April 19, 2019 Reading Time: 4 minutes

From roughly the 1960s to the mid-2000s, the American environmentalist movement aggressively espoused a concept known as “peak oil” as its primary justification for reducing fossil fuel use. According to peak-oil theory, the finite nature of the world’s petroleum reserves necessarily implies that a maximum aggregate rate of oil extraction for the world will be reached at some future point. After that point, oil production will enter into a decline.

In the abstract, peak-oil theory simply makes a series of mathematical claims about the long-term course of a finite or nonrenewable resource’s uses. In the hands of environmentalist activists, it became an instant cause for alarm. Oil’s nonrenewable nature meant that a resource-depletion event was imminent and that the failure to aggressively adopt “clean” fuel alternatives would lead to a catastrophic collapse of the global energy sector and thus the global economy.

These apocalyptic claims were commonplace at the time of the first Earth Day event in 1970, when environmentalists confidently predicted a complete exhaustion of the world’s oil supply by the year 2000. In subsequent years the environmentalist movement en masse adopted the logic of the famously failed Malthusian doomsayer Paul Ehrlich to suggest an imminent death spiral in the oil-based-energy market, setting a deadline for the global conversion away from fossil fuels.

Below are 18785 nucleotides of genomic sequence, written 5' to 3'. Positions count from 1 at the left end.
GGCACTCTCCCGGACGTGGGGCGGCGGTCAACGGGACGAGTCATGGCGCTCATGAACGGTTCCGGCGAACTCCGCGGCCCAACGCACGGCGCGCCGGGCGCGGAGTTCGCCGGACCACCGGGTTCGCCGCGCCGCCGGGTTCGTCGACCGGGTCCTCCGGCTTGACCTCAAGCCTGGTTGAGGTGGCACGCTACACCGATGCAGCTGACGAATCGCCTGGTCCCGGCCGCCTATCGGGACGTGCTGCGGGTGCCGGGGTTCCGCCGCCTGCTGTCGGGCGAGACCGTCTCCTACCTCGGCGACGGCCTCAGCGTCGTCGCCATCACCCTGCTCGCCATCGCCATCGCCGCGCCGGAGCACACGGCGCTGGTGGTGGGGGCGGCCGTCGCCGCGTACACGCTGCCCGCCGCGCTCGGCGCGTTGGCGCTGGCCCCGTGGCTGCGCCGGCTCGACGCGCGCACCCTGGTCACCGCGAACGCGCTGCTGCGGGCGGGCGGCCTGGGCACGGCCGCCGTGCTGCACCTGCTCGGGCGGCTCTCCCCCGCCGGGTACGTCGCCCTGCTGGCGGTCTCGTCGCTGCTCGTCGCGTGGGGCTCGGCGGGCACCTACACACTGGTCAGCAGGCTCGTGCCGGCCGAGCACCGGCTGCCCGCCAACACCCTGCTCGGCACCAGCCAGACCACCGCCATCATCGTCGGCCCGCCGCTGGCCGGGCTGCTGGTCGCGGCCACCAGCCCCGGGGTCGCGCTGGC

Humans must reduce fossil fuel consumption, they said, or else face a resource-depletion catastrophe. To avert the crisis, they conveniently pointed to the heavy hand of government. We must adopt a familiar package of subsidies for wind and solar energy, enact gasoline taxes to decrease consumption, and use heavy regulatory interventions to restrict fuel use in cars and energy use in household appliances. Do these things, and only these things, and an oil-depletion catastrophe will be averted.

Except it never played out as predicted.